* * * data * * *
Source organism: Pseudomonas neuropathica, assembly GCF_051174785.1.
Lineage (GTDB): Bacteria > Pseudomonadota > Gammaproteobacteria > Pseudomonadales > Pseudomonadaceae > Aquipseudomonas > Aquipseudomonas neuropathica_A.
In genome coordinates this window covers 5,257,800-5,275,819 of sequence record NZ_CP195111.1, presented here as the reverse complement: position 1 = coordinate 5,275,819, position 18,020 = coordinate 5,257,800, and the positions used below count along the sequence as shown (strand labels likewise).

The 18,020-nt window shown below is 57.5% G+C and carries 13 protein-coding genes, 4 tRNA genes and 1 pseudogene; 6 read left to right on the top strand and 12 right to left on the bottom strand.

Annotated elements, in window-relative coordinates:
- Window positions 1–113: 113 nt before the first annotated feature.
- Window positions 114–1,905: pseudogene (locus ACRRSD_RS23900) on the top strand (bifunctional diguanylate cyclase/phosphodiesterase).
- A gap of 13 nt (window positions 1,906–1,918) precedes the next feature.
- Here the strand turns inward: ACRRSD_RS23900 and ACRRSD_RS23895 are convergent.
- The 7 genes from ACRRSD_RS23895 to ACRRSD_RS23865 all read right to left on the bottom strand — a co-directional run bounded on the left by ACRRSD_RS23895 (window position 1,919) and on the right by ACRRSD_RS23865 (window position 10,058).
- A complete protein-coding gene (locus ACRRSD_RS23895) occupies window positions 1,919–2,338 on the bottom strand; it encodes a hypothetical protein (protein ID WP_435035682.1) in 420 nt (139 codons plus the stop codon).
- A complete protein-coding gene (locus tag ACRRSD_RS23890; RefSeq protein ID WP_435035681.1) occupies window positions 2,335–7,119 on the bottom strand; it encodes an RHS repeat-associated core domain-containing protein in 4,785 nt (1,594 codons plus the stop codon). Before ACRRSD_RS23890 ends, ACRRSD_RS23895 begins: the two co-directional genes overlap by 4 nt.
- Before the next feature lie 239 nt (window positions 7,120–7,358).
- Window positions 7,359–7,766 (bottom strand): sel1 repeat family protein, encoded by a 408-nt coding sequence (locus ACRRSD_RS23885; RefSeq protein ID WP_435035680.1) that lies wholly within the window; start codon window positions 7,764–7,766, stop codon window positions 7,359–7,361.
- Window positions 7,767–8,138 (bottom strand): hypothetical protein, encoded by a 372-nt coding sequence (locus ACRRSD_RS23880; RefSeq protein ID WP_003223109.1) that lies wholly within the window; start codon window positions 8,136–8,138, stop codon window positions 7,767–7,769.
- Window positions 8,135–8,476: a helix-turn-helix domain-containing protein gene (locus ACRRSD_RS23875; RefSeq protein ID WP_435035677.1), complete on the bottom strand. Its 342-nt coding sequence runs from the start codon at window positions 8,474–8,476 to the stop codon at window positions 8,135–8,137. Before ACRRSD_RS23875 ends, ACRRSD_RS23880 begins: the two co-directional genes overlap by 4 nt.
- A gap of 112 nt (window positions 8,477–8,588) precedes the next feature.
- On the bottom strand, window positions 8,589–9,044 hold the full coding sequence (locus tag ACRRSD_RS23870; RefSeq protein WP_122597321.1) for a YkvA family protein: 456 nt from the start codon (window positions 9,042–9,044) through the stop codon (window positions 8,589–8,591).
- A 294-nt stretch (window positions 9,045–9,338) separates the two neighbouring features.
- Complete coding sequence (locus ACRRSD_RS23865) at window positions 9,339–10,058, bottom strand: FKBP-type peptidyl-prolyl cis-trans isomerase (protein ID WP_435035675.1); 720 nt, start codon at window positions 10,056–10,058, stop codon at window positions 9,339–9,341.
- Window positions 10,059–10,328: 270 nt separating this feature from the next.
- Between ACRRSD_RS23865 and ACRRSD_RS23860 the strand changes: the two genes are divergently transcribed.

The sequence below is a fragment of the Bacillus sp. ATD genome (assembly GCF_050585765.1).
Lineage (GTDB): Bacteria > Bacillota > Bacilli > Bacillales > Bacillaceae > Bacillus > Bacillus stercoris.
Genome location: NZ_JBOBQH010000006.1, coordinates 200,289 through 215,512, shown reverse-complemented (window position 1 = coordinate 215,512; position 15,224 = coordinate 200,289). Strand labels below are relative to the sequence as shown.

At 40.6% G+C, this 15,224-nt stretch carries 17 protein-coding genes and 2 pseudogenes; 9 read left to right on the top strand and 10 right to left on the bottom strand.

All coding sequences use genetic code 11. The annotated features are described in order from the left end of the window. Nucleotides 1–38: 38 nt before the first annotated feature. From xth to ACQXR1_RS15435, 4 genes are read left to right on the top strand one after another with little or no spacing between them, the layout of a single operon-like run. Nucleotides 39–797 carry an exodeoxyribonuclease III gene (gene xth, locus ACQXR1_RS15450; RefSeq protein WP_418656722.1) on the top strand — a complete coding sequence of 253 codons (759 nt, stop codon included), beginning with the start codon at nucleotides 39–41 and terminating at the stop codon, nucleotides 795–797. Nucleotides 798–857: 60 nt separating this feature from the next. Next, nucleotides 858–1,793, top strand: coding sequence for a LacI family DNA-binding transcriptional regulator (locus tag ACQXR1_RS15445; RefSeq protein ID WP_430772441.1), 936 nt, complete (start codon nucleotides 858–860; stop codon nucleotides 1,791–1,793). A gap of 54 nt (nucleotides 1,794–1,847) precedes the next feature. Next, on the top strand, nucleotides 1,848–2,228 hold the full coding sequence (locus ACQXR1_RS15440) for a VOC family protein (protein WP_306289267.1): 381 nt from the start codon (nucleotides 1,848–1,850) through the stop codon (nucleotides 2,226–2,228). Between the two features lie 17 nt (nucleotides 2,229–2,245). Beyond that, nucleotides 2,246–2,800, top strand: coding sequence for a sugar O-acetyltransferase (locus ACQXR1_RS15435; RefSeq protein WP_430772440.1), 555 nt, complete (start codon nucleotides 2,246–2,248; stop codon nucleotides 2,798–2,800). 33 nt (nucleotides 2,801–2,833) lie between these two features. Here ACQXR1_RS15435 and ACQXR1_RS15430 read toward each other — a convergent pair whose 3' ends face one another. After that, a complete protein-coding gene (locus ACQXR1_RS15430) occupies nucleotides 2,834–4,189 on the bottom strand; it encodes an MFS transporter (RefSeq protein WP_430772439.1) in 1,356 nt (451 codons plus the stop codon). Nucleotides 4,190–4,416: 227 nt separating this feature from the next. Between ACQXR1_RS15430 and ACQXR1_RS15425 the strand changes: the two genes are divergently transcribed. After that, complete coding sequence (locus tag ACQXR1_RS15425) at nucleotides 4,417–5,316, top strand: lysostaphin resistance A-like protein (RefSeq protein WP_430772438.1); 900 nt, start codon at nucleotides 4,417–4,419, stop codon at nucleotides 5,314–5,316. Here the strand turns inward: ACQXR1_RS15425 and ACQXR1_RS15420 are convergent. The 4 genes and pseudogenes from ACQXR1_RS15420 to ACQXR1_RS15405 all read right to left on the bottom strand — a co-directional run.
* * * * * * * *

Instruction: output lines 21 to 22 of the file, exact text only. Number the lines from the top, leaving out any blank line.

- Window positions 10,059–10,328: 270 nt separating this feature from the next.
- Between ACRRSD_RS23865 and ACRRSD_RS23860 the strand changes: the two genes are divergently transcribed.